Tuesday, May 12, 2009

WHY I LOVE BEING A METHODIST


There are so many jokes floating about concerning Methodism…covered dish luncheons, believing in everything—just a little bit…it got me to thinking one day…. “Why am I a Methodist?” Is it only because my father came from a long line of Methodists? Probably, but what I have recently concluded is that it is about the church in my heart that has become the important thing. Being a Methodist or a Baptist or a Catholic could all suit me just fine as I appreciate elements in all of them. But over the years, my little Methodist Church on Haney Street has become so much more than a building where I try to go on a regular basis. I go back to a thing that happened many years ago that secured in my heart my love for my church that will last my lifetime.

It was Communion Sunday and I had my two small children with me, which is probably when I began my routine of sitting in the back. I don't "need" to sit back there anymore, but the truth is, I like it back there. I like to see all the people in church sitting in front of me. I like to wonder how the sermon is speaking to them, what their prayers or needs are. I also like to say the Lord’s Prayer in my mind only, which allows me to hear the voices of those around me saying it out loud. I like the stain glass windows and the stories they tell. I like the “ hat lady section.”…where the grandmother widows sit together…the true chord of love and sweetness in our church that I hope to rise to the level of one day.

But back to that particular Sunday…Grace was 8 and Charles was 4…I was always trying to teach them manners, independence, and all the life lessons that you try to teach children. Charles was a bit bored and asked for permission to visit the men’s room and so I let him go “all by himself”. When he didn’t return for some time, I left the sanctuary to go check on him and finally found him in the kitchen.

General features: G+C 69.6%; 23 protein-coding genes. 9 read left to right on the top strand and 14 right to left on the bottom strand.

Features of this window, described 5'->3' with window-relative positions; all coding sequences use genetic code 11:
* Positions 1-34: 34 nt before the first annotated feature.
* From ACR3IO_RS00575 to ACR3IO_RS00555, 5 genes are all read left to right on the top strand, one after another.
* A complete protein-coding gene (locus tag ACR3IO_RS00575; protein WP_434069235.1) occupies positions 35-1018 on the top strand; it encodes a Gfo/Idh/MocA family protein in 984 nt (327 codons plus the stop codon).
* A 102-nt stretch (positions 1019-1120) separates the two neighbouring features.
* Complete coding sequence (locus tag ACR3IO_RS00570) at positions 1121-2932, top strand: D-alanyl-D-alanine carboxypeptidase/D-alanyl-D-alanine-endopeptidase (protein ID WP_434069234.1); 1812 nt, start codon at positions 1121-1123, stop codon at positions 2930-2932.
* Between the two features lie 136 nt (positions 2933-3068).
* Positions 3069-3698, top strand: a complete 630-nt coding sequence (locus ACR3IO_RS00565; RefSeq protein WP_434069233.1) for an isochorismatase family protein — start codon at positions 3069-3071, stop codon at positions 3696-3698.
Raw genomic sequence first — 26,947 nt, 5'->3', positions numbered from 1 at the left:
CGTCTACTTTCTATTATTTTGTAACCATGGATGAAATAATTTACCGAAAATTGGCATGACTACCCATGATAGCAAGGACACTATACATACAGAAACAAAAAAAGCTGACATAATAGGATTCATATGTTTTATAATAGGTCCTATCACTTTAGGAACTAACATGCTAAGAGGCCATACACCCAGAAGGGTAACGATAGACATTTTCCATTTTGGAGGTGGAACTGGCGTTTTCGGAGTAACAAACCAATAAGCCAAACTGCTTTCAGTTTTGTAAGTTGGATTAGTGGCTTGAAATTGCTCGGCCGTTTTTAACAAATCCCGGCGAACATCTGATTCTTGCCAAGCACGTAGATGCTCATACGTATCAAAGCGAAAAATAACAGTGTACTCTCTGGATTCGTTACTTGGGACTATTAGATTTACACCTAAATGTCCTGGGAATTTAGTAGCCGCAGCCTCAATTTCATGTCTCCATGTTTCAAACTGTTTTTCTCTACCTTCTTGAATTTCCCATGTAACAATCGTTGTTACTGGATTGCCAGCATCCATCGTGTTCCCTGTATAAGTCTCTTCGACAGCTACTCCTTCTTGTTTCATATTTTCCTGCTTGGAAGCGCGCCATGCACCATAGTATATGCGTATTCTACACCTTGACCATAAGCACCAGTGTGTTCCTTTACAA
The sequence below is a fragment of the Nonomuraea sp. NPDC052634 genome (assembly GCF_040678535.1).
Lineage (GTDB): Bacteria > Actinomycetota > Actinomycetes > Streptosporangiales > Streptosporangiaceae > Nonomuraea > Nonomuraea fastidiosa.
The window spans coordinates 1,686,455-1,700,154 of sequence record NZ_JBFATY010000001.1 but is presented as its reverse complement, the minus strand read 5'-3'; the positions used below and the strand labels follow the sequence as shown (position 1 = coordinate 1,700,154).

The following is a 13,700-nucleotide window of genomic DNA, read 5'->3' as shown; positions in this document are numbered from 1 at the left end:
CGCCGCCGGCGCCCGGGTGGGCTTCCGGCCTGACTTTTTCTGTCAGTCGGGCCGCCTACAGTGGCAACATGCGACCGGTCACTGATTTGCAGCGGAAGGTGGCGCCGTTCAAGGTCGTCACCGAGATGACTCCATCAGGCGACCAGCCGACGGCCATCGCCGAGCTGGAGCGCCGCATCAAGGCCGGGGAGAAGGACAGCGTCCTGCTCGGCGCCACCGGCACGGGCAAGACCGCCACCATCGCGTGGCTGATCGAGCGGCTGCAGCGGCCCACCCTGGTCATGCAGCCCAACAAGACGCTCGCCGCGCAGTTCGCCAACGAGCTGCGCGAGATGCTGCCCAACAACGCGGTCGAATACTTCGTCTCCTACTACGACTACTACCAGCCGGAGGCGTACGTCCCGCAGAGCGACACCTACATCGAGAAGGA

I could not believe what I saw! He had climbed up on the cabinet, gotten himself a plate, and had the refrigerator door flung wide open. I rounded the corner just in time to see him gobbling a big bite of cherry Jell-O salad that he had helped himself to, with a substantial amount left on his plate. Obviously for one of those covered dish luncheons we’re so famous for, or worse yet, a funeral.
I don’t remember now. But I do remember that I quickly shut everything he had opened, covered the salad, and grabbed his little four year old body up and he said with his little Jell-O covered mouth, “Mom, I was just so hungry!” I said, “Do you think you’re at home or what?”
And with my own words, I realized…yes, he absolutely thought he was home and you know? He was! He felt so very comfortable in his church that he never gave a second thought to helping himself to what was in the fridge because he was hungry. I was horrified that day, but today, it’s one of my fondest memories. He was a little boy at home in his church.

I was a Baptist where my grandmother played the piano in Pleasant Valley, but I became a Methodist when my mother married my dad. My sister and I were baptized on Easter Sunday when I was 8 and she was 5. We wore matching dresses, hats, gloves, ruffled socks, and shiny white shoes…the Easter Works. We walked down the isle of the First United Methodist Church on Haney Street in Spearman, Texas, together. We kneeled at the altar with our family, and we two little sisters gave our lives to Jesus.

The comfort that I feel can be expressed in the same way that my small son felt in the kitchen years ago…it is my sanctuary, it is my back pew, it is my isle, it is my church…I am a Methodist.
I have walked down that isle many times over the years…as a small child accepting Jesus, as a born again Christian to state my faith, as a graduating senior with my class of 1975, as a bride, as a mother to dedicate my own babies, as the mother of the bride, and soon as a proud grandmother of a potential little red haired girl named Betty who will visit my church often. I have even walked down that isle to bury my friends, and someday it will be my last journey down that very same isle when I am laid to rest.

Yes, I have made many trips down that isle for many reasons. And while the trips are all worthy in themselves, there is so much more that defines them. You see, what I love about being a Methodist, is that you walk down that isle only two times that really matter…once as a sinner, and once back forgiven…
...and so life goes on…fried chicken in the fridge, carols at Christmas, Easter Sunrise Service, a new set of hat ladies in the middle and a new set of babies in the back…all of us…loving being a part of First United Methodist Church on Haney Street in Spearman, Texas.

1 comment:

blhitchcock901 said...

Love this sweet story.